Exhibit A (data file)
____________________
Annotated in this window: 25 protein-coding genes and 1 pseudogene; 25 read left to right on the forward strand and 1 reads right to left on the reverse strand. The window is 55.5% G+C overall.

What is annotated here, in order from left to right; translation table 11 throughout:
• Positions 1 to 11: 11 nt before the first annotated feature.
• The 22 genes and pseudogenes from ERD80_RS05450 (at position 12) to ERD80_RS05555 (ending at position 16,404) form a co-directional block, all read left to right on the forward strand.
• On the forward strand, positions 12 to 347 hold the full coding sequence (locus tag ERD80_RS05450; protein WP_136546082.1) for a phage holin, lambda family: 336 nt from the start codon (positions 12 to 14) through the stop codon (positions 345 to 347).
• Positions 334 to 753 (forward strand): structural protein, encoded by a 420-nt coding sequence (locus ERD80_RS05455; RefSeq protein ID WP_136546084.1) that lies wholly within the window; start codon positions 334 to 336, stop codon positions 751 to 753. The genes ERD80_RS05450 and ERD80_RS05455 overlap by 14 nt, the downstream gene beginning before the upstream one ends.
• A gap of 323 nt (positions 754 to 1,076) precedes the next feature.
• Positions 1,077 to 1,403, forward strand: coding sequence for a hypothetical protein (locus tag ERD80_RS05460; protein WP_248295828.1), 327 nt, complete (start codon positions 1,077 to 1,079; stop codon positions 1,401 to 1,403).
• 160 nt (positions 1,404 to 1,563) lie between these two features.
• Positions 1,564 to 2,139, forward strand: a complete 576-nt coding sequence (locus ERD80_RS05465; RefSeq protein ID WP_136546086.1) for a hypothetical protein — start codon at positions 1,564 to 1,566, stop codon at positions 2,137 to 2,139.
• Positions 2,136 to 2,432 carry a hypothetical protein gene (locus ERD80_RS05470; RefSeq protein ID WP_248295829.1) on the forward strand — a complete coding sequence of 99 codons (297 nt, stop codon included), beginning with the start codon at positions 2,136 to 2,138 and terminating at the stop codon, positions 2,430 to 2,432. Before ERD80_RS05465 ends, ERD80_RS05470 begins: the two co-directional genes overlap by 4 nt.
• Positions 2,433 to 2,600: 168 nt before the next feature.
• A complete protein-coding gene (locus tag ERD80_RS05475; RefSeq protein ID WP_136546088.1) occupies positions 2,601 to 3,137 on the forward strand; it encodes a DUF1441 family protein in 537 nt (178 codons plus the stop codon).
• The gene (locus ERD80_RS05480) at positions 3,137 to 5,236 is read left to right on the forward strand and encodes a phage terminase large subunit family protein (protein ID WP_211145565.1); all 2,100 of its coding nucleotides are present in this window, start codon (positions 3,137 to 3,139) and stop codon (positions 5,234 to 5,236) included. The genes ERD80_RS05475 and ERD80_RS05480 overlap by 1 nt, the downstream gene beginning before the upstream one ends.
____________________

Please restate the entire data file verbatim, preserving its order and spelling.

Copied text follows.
Annotated in this window: 25 protein-coding genes and 1 pseudogene; 25 read left to right on the forward strand and 1 reads right to left on the reverse strand. The window is 55.5% G+C overall.

What is annotated here, in order from left to right; translation table 11 throughout:
• Positions 1 to 11: 11 nt before the first annotated feature.
• The 22 genes and pseudogenes from ERD80_RS05450 (at position 12) to ERD80_RS05555 (ending at position 16,404) form a co-directional block, all read left to right on the forward strand.
• On the forward strand, positions 12 to 347 hold the full coding sequence (locus tag ERD80_RS05450; protein WP_136546082.1) for a phage holin, lambda family: 336 nt from the start codon (positions 12 to 14) through the stop codon (positions 345 to 347).
• Positions 334 to 753 (forward strand): structural protein, encoded by a 420-nt coding sequence (locus ERD80_RS05455; RefSeq protein ID WP_136546084.1) that lies wholly within the window; start codon positions 334 to 336, stop codon positions 751 to 753. The genes ERD80_RS05450 and ERD80_RS05455 overlap by 14 nt, the downstream gene beginning before the upstream one ends.
• A gap of 323 nt (positions 754 to 1,076) precedes the next feature.
• Positions 1,077 to 1,403, forward strand: coding sequence for a hypothetical protein (locus tag ERD80_RS05460; protein WP_248295828.1), 327 nt, complete (start codon positions 1,077 to 1,079; stop codon positions 1,401 to 1,403).
• 160 nt (positions 1,404 to 1,563) lie between these two features.
• Positions 1,564 to 2,139, forward strand: a complete 576-nt coding sequence (locus ERD80_RS05465; RefSeq protein ID WP_136546086.1) for a hypothetical protein — start codon at positions 1,564 to 1,566, stop codon at positions 2,137 to 2,139.
• Positions 2,136 to 2,432 carry a hypothetical protein gene (locus ERD80_RS05470; RefSeq protein ID WP_248295829.1) on the forward strand — a complete coding sequence of 99 codons (297 nt, stop codon included), beginning with the start codon at positions 2,136 to 2,138 and terminating at the stop codon, positions 2,430 to 2,432. Before ERD80_RS05465 ends, ERD80_RS05470 begins: the two co-directional genes overlap by 4 nt.
• Positions 2,433 to 2,600: 168 nt before the next feature.
• A complete protein-coding gene (locus tag ERD80_RS05475; RefSeq protein ID WP_136546088.1) occupies positions 2,601 to 3,137 on the forward strand; it encodes a DUF1441 family protein in 537 nt (178 codons plus the stop codon).
• The gene (locus ERD80_RS05480) at positions 3,137 to 5,236 is read left to right on the forward strand and encodes a phage terminase large subunit family protein (protein ID WP_211145565.1); all 2,100 of its coding nucleotides are present in this window, start codon (positions 3,137 to 3,139) and stop codon (positions 5,234 to 5,236) included. The genes ERD80_RS05475 and ERD80_RS05480 overlap by 1 nt, the downstream gene beginning before the upstream one ends.